“We have always considered ourselves, as Palestinian Christians, to be an integral part of the fabric of our society, and that means we have a role to play in education and in societal issues in our country. It is part of the mission of our schools that we prepare young Palestinian women and men to seek how they might build their state. We teach our students to respect human rights—especially women’s rights—to respect freedom of religion and to dialogue with other religions. We emphasize peace education in our schools, and the right for each and every person to live in dignity.”

Younan praised this project as a wonderful example of the cooperation of Church and State for the well-being of the whole. This new building project is the joint venture of the Evangelical Lutheran Church in Jordan and the Holy Land (ELCJHL), the European Union (EU), and the Palestinian Authority (PA) Ministry of Education. Younan expressed his thanks to the European Union for its full financial support of this project, and spoke of how he looks forward more such partnerships for the welfare of building a modern civil society. It is the pleasure of the ELCJHL in partnering with both the European Union and the Palestinian Authority Ministry of Education in the building of this school.

Palestinian Authority Prime Minister Dr. Salam Fayyad was an honored guest at the ceremony. In Prime Minister Fayyad’s speech, he spoke of the role of Palestinian Christians in Palestinian society as being indispensible, and said that Palestinian society, as a whole, must encourage Palestinian Christians to continue in their role. Fayyad also added that the aim of the Palestinian Authority is to end the Occupation by peaceful means, with a viable two-state solution, with East Jerusalem as the capital of the Palestinian State.

Mr. Christian Berger, the European Union Representative, was also on hand for the cornerstone laying ceremony, and said in his speech, “it is a great pleasure to be here, as education is essential in Palestine… The European Union has for many years now has been pursuing two objectives. One of those objectives has been access to education, and this project today is a testimony of that.”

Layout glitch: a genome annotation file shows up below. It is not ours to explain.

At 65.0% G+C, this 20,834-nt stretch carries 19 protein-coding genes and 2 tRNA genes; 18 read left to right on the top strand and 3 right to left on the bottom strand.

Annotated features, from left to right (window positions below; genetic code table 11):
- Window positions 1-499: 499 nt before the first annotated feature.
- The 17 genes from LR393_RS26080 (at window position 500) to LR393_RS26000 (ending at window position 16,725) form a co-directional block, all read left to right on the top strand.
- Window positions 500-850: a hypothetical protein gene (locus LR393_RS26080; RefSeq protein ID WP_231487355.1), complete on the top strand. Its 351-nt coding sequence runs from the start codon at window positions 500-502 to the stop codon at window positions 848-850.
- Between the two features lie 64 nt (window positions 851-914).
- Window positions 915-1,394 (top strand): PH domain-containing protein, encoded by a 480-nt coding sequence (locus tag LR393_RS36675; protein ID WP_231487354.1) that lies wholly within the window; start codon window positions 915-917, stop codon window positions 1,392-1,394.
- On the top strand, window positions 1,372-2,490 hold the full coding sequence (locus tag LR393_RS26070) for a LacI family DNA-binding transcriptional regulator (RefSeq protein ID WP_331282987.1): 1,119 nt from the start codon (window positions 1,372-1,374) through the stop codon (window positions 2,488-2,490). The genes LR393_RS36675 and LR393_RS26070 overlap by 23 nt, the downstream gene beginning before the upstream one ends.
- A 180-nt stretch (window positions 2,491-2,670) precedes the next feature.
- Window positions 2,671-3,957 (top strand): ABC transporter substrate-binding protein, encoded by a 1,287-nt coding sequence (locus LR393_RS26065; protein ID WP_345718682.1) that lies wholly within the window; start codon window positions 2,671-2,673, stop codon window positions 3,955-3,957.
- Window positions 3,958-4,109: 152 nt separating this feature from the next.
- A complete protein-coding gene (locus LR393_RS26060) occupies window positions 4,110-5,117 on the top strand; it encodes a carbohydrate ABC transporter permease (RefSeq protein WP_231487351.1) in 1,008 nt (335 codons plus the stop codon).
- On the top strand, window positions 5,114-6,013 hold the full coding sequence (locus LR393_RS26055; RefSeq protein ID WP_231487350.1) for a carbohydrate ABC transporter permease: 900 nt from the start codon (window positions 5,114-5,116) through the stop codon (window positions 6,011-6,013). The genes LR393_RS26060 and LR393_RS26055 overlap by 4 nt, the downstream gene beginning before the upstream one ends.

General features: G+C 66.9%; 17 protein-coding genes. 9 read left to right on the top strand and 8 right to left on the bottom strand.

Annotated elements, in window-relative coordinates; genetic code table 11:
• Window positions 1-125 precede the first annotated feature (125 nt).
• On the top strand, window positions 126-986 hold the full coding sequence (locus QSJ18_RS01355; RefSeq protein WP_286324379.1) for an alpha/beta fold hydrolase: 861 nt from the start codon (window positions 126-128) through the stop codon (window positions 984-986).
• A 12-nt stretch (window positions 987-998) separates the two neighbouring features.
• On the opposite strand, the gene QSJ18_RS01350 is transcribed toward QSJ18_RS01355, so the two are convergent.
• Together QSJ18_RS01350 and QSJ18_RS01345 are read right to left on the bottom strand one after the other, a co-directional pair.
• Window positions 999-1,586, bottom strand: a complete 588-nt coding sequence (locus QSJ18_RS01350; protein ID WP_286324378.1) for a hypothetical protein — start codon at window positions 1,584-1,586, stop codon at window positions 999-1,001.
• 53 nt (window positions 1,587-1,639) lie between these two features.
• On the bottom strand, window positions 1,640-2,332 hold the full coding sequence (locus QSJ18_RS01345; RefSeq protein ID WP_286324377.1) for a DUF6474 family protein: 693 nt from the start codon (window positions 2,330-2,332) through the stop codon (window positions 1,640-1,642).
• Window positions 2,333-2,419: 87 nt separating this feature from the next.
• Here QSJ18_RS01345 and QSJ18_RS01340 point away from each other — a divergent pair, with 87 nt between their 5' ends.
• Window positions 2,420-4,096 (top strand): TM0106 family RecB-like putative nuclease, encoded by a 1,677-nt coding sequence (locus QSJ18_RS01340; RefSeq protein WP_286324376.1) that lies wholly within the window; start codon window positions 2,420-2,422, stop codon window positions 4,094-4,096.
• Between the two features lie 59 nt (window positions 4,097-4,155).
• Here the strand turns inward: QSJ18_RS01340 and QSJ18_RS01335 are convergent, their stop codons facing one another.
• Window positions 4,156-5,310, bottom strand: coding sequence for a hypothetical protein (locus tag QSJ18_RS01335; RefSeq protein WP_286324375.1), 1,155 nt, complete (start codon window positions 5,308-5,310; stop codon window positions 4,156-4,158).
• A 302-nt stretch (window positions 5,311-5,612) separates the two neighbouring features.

Also present for the cornerstone laying ceremony were Rev. Dr. Mitri Rahab, pastor of the Evangelical Lutheran Christmas Church in Bethlehem and President of the Synod of the ELCJHL; Dr. Charlie Haddad, Director of Education for ELCJHL Schools; Mr. Salameh Bishara, Resource and Curriculum Development Officer and Programs, Projects and Activities Coordinator for ELCJHL Schools; Mr. Shawqi Hawash, Principal of the Evangelical Lutheran School in Beit Sahour; and Rev. Saliba Rishmawi, pastor of the Evangelical Lutheran Church of Hope in Ramallah, among many other ELCJHL partners from Europe and North America.

Founded in response to the needs of Palestinian Lutheran refugees who had fled to the Ramallah area, the Evangelical Lutheran Church of Hope began serving Lutherans in Ramallah in 1954. The Evangelical Lutheran School of Hope began eight years later in 1966 as a kindergarten with ten students and two teachers. Hope School graduated its first Tawjihi class in 1979.

Since its inception, the Evangelical Lutheran School of Hope has been serving the greater Ramallah community regardless of “religion, gender, capabilities, or financial/social status,” and aims to serve “the whole Palestinian society… spreading… values, such as acceptance, love, civic spirit, forgiveness, and openness.”

The Evangelical Lutheran School of Hope, under the present direction of Principal Michael Abu Ghazaleh, continues to grow, and is currently serving 454 students—22% of whom are Christian, 78% of whom are Muslim—and employing 38 teachers and support staff (2010-2011 statistics).

The Evangelical Lutheran School of Hope has been outgrowing its present facilities in recent years, and this new building project will enable Hope to grow to serve more than triple the number of students in the Ramallah area. Besides a new facility, Hope is also looking to expand and grow its educational and extra-curricular offerings in future years.

The Evangelical Lutheran School of Hope in Ramallah is one of four ELCJHL Schools in the West Bank, with a co-educational history extending back to 1851. ELCJHL Schools currently serve in educating 2,027 students. 52.5% of students enrolled in ELCJHL Schools this 2010-2011 school year are Christian, 47.5% of students enrolled are Muslim. More than 200 educators are employed by the ELCJHL.